The Doctor’s View: The Night of the Flu

HeaderBy Denise Kavuma, Uganda:

Every now and again, we get the flu; it could come from anywhere. Whether we ate something that didn't agree with us, or if we're staying with someone that has the sniffles and it spreads (then again, that says a bit about our hygiene.) Sometimes, it's from those creepy little restaurants that will give you the flu no matter how many times you go there; like some sort of disease-vending machine. As it would so happen one unfortunate Tuesday evening, I was on call and I had the flu.

Oh, and what a busy call it was. Contrary to what these T.V dramas would have you believe, not all calls are busy. Sometimes you sleep for 8 hours straight (more than even those people with understandable jobs…but then again, they probably stay up in the night doing fun adult things like finally catching up on The Americans.) There are, however, those nightmarish calls when the entire Universe decides to concentrate its malicious intent on you and won't let up even as you beg for death. When those come, you can't afford to be sick…not even with something as common and as mild as the flu.

So there I was, walking through the wards, trying to mentally tighten the sphincters of my…er 'nose' so that I can avoid anything unsavory spilling out and I was doing pretty well for somebody who felt like she was holding back an entire flood. The dams were tight and if that affected the way I walked, I didn't care; walking at a snail's pace was my preferred speed anyway. It was all clear in my head; I'd do some quick general ward rounds, review the critically ill and be back at my place within the hour, comfortable and free enough to blow my nose.

But that was not to be; every ward had an extensive problem list and I spent over 3 hours trying to sort each one out. To top it all off, the yelling physician was also making rounds and the moment he looked at me, he saw a magic fairy that could fix all his problems and laugh at his jokes to make him feel funny. So, it was with gargantuan effort that I re-enforced those sphincters and ran around accomplishing errands, hoping to all that was pure and right with the world that nothing would slip through.

Four hours later, I finally finished everything and was now free to make my way back to my quarters and await the phone calls from there.  I painstakingly made my way back to the housing area, practically feeling like a tank about to explode; it was a wonder to me I didn't hear any sloshing around every time I moved.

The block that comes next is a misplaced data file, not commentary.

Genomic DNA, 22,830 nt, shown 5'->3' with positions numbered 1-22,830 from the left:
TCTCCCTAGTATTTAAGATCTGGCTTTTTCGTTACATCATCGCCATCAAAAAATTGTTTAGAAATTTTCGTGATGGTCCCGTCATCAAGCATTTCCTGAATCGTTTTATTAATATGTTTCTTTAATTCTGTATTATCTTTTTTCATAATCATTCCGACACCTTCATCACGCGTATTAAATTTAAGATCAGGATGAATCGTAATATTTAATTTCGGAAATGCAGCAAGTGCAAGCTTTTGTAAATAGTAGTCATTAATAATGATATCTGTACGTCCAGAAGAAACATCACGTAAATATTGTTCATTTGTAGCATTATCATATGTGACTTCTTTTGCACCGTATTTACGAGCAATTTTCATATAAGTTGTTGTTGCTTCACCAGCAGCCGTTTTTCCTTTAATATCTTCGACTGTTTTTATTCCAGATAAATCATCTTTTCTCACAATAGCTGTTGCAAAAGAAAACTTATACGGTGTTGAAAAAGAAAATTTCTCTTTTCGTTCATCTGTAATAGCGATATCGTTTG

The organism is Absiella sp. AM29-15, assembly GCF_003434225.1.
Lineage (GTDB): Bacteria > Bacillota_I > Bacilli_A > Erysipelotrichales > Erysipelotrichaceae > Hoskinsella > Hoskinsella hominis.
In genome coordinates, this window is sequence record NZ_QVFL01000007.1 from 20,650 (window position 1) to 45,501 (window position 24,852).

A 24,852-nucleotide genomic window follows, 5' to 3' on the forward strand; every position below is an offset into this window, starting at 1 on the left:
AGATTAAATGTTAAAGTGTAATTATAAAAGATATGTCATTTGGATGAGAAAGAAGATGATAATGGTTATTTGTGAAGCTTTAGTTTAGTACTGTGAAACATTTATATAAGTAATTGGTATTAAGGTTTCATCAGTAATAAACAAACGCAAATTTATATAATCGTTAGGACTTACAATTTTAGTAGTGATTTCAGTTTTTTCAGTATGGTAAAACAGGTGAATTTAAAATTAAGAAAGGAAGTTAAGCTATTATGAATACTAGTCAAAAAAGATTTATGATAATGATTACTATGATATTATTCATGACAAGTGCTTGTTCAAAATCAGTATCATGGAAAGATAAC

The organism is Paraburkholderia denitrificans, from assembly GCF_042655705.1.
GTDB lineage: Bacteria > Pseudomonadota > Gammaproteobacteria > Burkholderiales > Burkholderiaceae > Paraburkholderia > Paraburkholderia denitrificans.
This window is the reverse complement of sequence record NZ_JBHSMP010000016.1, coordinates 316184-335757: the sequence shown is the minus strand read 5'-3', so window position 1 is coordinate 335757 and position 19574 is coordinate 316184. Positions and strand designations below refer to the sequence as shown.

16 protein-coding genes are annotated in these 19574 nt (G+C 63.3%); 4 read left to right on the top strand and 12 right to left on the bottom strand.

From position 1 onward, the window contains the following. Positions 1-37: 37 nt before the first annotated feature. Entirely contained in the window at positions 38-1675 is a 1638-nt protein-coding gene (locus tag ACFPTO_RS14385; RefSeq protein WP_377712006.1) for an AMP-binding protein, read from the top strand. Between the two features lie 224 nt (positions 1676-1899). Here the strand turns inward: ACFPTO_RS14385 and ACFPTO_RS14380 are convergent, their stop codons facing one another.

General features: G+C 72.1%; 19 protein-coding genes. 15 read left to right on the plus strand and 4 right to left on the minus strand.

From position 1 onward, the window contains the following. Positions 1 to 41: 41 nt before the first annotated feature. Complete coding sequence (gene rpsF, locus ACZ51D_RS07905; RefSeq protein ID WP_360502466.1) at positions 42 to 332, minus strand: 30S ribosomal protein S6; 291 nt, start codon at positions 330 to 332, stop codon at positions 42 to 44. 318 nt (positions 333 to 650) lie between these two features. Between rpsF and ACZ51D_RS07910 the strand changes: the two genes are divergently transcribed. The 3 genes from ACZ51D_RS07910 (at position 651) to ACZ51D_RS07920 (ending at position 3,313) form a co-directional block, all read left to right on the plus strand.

As bad luck would have it, however, the moment I reached my room, the devil's telephone rang and I was informed that they needed me back in the medical ward, to deal with a patient who was gasping and deteriorating. And so, I did the only thing I could have done at that moment.

I panicked.

There I was, needing about 15 minutes to thoroughly clear the excessive build-up that was in my nose but at the same time being needed to go back to work; that patient simply did not have 15 minutes! I could have just gone back but climbing all the way back up to the last floor? I was sure I'd explode before I'd even made a fifth of the journey.

Thinking quickly, I called a colleague, explained to her the situation and asked her to help me review the patient and that I'd arrive a few minutes later. Thankfully, she agreed and I proceeded to make music with my nose for the next 15 minutes. It was glorious, I tell you; I felt like a feather that could be lifted up by the wind. Like a balloon now emptied of air and so could finally rest. I rushed up to the medical ward after, only to find the patient in the last moments of his life, despite the entire team putting in their best efforts. It was a sobering moment and well…death has never been an easy thing to deal with.

This was at around 1 a.m and the night quieted down for a bit after that and the flu didn't put up much of a struggle thereafter.

One could ask why I just didn't excuse myself regularly and blow my nose. Well, I'll tell you; it wasn't the flu but rather, the runs that I was battling that unfortunate evening.

Founder and Editor in Chief of the Readers Cafe Africa

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